When we get to the jungle gym the girls take off for the slide and I put my stupidly enormous (or is that enormously stupid?) bag, stuffed with magic markers, crayons, notebook, iPad, an empty wallet, keys, and a bunch of other crap, on a nearby bench.
I look down and see the black leather tassel that hangs on my key chain. It's not the first time I've mistaken the thing for a bug or a snake. (Don't ask me why I would keep a keychain that scares the hell out of me every time I see it in my bag.) So I say to myself, "Oh, Emily, you nut."
But as I bend down to pick up my things, there it is. The biggest scorpion I've ever seen, right in the middle of my things.
I tell the girls (in the calmest voice I can muster) that there is something "really cool to see way over there." They don't buy it, but they go anyway. I scramble for a rock to throw at the monster, but all I can find is a poor excuse for a pebble. I don't want to annoy the beast and turn a badass scorpion into an angry badass scorpion, so I find a decent-sized rock and turn to take aim.
Now there is a scorpion the size of my foot somewhere I can't see. I pick up a stick. It's no good. It crumbles in my hand.
It starts to rain.
I find a big stick. Actually, it's more like a sapling, but I can't think about the moral implications of killing a tree right now. For the next twenty minutes or so, while PJ is teaching a group of blissfully ignorant yoga students to breathe and envision peace and blah blah blah, I'm tip-toeing through a playground in the rain, carrying a big rock and poking the ground with a stick. If it were the States I'd already be under arrest.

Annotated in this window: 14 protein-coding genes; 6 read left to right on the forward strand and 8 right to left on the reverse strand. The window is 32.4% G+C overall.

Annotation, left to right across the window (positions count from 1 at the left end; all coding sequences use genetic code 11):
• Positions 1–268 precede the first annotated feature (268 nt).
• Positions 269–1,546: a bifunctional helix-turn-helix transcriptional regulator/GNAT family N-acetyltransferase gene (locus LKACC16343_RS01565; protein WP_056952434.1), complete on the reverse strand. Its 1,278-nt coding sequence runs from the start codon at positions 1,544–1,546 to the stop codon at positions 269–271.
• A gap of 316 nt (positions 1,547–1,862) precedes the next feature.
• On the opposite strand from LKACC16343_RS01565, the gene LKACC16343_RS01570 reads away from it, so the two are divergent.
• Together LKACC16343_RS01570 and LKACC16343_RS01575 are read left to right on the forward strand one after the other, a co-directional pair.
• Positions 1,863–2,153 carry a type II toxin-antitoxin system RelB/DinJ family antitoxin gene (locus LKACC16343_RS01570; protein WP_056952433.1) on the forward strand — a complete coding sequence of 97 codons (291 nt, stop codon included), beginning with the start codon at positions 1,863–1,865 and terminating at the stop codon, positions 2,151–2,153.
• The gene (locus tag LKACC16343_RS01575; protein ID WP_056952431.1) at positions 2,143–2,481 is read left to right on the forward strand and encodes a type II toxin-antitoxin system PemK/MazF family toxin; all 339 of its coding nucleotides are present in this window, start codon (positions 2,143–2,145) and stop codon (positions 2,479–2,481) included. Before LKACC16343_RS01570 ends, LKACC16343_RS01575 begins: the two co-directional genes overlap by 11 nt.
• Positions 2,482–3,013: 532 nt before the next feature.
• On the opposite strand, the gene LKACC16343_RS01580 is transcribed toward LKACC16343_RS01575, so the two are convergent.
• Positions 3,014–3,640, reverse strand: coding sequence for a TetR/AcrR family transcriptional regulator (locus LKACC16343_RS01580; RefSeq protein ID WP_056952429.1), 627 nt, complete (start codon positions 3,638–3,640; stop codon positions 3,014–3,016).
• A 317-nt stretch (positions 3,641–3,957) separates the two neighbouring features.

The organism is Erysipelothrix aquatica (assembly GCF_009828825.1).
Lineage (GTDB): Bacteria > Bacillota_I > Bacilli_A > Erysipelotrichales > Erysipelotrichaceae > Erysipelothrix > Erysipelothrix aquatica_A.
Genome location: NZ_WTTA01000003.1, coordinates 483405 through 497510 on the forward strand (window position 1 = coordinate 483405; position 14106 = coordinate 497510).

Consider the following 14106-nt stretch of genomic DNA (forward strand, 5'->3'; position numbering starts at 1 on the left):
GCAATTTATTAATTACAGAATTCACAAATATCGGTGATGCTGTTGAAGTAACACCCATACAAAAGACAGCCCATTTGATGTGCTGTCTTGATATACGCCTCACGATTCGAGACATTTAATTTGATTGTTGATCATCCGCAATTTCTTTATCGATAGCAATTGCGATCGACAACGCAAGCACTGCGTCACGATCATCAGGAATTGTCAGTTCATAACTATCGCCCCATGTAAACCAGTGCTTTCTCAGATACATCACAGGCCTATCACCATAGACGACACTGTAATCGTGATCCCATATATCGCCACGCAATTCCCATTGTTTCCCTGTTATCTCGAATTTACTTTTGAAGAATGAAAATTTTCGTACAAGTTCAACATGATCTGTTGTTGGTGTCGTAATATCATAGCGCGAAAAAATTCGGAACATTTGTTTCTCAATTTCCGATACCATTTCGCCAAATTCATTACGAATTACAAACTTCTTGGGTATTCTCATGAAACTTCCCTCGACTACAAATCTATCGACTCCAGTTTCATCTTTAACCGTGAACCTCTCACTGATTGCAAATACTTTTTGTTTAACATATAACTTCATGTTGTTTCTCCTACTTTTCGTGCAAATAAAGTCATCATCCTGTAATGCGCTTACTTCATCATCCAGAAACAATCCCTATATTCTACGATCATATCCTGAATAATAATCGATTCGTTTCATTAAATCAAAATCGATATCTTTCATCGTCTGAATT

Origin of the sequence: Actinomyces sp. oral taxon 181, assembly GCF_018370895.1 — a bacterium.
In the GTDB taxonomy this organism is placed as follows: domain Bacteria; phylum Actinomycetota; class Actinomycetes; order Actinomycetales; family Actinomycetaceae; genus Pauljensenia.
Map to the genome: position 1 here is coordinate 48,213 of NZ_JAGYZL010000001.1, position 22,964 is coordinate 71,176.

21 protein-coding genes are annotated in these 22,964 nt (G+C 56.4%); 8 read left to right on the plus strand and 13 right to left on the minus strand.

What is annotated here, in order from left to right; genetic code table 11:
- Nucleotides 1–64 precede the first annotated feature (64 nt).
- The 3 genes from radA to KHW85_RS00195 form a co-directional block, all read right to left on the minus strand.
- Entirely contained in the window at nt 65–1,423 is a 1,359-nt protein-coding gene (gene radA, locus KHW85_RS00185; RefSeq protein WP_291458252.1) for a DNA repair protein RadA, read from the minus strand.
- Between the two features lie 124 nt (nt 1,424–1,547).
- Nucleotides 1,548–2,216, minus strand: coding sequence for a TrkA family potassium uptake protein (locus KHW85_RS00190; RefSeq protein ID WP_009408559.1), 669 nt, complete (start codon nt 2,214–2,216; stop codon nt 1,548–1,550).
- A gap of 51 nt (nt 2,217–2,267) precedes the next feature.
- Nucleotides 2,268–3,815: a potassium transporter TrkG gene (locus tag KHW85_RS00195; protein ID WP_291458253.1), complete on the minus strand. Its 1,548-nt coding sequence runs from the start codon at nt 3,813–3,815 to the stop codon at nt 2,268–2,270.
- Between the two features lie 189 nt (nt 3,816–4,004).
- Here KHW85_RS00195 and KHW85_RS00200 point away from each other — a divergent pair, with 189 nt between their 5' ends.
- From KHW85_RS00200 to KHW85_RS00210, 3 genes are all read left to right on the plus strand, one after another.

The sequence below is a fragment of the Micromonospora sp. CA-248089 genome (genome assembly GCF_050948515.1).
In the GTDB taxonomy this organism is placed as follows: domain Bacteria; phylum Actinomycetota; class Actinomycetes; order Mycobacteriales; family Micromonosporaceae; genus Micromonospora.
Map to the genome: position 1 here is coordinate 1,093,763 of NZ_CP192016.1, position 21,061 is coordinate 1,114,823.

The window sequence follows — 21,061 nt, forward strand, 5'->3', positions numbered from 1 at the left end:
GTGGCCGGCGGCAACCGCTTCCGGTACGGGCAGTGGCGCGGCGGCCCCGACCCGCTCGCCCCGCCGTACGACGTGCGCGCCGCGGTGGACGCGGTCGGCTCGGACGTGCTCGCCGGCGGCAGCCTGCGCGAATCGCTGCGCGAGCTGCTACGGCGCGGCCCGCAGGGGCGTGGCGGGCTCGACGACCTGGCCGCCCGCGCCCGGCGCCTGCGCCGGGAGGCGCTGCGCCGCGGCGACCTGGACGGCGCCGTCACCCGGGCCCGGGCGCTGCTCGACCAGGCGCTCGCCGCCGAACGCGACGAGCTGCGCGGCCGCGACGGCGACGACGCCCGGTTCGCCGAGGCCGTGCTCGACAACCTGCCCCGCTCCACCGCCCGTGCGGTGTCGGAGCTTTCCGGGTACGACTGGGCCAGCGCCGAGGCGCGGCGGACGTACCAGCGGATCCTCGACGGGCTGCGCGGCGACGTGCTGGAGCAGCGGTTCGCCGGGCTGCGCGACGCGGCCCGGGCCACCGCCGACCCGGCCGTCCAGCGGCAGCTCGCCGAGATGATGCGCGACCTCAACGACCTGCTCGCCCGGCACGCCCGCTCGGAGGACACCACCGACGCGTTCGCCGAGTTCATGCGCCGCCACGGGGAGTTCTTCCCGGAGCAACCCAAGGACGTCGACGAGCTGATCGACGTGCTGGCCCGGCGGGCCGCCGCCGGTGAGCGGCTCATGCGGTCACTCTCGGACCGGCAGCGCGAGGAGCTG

I jab at the papers on the ground. No scorpion. I shake out my notebook. No scorpion. It's just fucking with me, I know it. It's just waiting to pounce. So one by one, I jab and shake out my things. Jab and shake. Jab and shake.
I'm soaking wet. The girls are slightly afraid … of me.
Then I hear PJ calling out for us. Thank God. I tell him what's happened and he says, "Oh, my God!" (The appropriate response. Smart man.) "How long ago did you see it?" He asks. "Twenty minutes," I say. "Why didn't you call Jose?" He says. Oh, right. José, the hotel's manager and resident creepy scary beast whisperer.
José arrives and, in my very broken Spanish, I explain what's happened. I'm prepared to hear him say, "Don't worry. Scorpions won't hurt you." But he doesn't say that. The man who picks up giant bugs and wrangles snakes on a daily basis says, as best as I can translate, "Yeah, Scorpions. They'll fuck you up."
PJ does a final check of my things and we all pile into the car. I have the heebie jeebies all the way home – because aside from being really scary, scorpions are also really creepy.
I'm not sure what I'm supposed to learn from this, except the fact that it's never too early for rum.
Are there some things that are just meant to scare you? Or maybe things just happen. You know, like, yeah, today there's going to be a badass scorpion in your bag for no other reason than to fuck with you. Maybe.
But then there's this: Vida cried when we left the playground. Guess mommy jabbing at the ground with a stick, hoisting a rock, trembling and mumbling to herself in the rain, isn't enough to ruin a good time at the playground.
Or maybe just because everything works out okay doesn't mean the fear or danger isn't real. It's just that most of the time things don't work out as badly as we think they will. And, more than that, everything passes. Everything. No matter what it is. I was shaking but I was okay. The girls were okay. Nobody got stung. The scorpion went his way and we went ours.
José smiled when he said scorpion stings hurt like hell. The pain hits you and moves through you like fire. He's been bitten. A few times. But he was smiling when he said it. That's one of the amazing things about this place. It's so beautiful and yet there are things that are so scary and hard, and yet the people keep smiling.
Yep, scorpions are mui malo. Mui peligroso. What are you going to do? Pour the rum and move on. Just like the scorpion.
Who's the badass now?